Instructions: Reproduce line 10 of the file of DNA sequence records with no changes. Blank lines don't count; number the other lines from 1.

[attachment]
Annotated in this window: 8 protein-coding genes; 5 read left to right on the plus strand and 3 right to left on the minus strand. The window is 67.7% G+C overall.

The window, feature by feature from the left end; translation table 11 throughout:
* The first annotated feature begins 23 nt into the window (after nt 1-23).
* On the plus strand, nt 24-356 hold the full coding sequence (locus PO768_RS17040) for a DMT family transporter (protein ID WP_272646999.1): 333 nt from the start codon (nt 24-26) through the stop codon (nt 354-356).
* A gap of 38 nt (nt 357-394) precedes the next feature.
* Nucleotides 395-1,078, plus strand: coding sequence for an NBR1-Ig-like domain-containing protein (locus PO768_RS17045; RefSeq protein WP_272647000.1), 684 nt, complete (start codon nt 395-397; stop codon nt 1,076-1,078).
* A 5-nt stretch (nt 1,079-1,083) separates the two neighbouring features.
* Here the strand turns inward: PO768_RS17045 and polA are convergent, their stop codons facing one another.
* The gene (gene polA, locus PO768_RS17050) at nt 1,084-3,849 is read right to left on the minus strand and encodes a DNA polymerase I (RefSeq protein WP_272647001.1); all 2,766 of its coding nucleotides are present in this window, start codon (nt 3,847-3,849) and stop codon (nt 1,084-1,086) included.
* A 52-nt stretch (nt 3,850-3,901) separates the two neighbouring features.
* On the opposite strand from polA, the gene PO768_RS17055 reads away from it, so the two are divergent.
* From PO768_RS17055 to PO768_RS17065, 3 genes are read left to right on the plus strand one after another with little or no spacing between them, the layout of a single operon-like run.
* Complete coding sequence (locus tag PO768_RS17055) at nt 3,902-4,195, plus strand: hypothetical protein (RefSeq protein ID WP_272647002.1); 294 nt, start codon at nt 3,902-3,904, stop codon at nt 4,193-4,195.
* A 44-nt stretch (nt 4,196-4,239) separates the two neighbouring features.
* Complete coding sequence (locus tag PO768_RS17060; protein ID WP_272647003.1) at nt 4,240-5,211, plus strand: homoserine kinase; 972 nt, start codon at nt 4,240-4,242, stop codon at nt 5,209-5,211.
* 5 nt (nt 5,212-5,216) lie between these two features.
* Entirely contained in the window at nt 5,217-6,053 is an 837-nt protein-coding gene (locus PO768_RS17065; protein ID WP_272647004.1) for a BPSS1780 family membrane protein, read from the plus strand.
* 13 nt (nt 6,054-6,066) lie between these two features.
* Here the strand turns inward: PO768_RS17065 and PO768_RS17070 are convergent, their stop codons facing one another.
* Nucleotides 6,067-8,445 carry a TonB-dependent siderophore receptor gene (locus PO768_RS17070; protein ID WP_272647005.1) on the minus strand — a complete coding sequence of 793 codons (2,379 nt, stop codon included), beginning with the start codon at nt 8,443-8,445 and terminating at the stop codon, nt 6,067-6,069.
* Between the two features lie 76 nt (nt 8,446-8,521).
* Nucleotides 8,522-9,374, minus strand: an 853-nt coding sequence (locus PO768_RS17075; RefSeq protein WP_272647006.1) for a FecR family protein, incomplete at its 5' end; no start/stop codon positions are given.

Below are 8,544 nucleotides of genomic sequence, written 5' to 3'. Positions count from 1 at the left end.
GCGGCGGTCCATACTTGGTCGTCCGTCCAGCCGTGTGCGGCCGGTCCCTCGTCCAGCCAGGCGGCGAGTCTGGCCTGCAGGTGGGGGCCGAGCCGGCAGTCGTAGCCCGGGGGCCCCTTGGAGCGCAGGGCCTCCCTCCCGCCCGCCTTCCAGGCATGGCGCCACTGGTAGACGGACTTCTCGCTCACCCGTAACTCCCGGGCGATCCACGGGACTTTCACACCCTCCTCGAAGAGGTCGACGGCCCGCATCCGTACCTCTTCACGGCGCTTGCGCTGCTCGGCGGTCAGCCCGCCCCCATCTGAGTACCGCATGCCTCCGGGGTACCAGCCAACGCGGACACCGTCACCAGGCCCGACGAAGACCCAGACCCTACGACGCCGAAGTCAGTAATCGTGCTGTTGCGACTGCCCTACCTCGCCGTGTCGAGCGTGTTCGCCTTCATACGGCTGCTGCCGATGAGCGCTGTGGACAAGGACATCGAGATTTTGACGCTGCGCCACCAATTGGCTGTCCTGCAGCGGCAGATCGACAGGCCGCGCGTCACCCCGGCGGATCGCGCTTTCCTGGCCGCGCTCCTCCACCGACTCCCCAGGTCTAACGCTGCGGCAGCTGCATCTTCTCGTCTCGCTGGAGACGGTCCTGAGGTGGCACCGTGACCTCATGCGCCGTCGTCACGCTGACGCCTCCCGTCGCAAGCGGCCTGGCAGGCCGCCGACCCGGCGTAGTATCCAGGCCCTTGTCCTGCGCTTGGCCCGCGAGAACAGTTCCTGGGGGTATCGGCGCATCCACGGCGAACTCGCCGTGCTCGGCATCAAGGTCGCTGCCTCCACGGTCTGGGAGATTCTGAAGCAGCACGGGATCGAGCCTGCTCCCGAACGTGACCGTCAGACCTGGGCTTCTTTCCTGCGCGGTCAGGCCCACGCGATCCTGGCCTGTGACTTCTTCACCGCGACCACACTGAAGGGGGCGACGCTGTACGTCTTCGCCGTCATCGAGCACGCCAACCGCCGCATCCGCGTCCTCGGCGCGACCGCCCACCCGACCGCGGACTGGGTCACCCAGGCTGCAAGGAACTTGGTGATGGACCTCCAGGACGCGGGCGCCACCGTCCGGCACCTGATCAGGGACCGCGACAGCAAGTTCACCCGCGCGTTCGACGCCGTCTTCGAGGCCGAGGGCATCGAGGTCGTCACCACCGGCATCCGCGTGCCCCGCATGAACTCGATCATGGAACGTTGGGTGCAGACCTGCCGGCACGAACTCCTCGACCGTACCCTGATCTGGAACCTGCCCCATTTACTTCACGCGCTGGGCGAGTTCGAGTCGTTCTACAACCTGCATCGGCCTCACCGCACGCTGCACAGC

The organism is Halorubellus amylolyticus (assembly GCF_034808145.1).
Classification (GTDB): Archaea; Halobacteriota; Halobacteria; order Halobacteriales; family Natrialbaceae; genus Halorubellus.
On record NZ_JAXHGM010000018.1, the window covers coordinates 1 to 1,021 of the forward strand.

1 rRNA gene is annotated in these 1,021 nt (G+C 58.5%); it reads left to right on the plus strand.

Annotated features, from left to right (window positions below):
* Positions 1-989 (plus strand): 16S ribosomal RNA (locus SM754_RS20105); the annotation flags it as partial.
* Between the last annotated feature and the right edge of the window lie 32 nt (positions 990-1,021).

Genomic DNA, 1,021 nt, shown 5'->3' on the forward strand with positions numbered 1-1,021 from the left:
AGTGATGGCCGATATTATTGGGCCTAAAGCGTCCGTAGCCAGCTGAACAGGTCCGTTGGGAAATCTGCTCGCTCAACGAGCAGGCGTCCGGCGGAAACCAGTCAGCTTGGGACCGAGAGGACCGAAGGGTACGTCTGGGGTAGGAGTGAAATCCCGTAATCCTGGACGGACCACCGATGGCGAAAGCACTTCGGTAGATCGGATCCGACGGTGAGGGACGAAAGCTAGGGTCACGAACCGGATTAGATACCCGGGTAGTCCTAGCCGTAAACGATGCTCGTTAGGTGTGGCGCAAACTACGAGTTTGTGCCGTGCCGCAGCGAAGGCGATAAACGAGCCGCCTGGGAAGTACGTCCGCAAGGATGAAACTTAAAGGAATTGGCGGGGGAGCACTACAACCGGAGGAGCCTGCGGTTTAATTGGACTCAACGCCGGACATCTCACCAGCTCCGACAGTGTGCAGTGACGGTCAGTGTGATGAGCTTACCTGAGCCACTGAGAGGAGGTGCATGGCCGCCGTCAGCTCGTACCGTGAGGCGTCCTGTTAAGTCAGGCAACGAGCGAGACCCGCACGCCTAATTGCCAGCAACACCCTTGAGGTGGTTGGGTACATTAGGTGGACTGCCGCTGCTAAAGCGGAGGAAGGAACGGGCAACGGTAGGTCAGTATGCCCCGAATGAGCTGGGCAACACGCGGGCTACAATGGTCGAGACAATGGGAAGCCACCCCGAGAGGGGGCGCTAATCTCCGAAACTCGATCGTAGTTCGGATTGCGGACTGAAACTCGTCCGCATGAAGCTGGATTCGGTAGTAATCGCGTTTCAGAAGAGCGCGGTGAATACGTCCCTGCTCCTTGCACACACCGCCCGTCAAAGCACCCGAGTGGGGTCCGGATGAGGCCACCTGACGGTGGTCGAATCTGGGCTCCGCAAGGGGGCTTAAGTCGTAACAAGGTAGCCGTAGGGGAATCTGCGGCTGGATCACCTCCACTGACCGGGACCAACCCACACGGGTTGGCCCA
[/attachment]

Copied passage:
* A 52-nt stretch (nt 3,850-3,901) separates the two neighbouring features.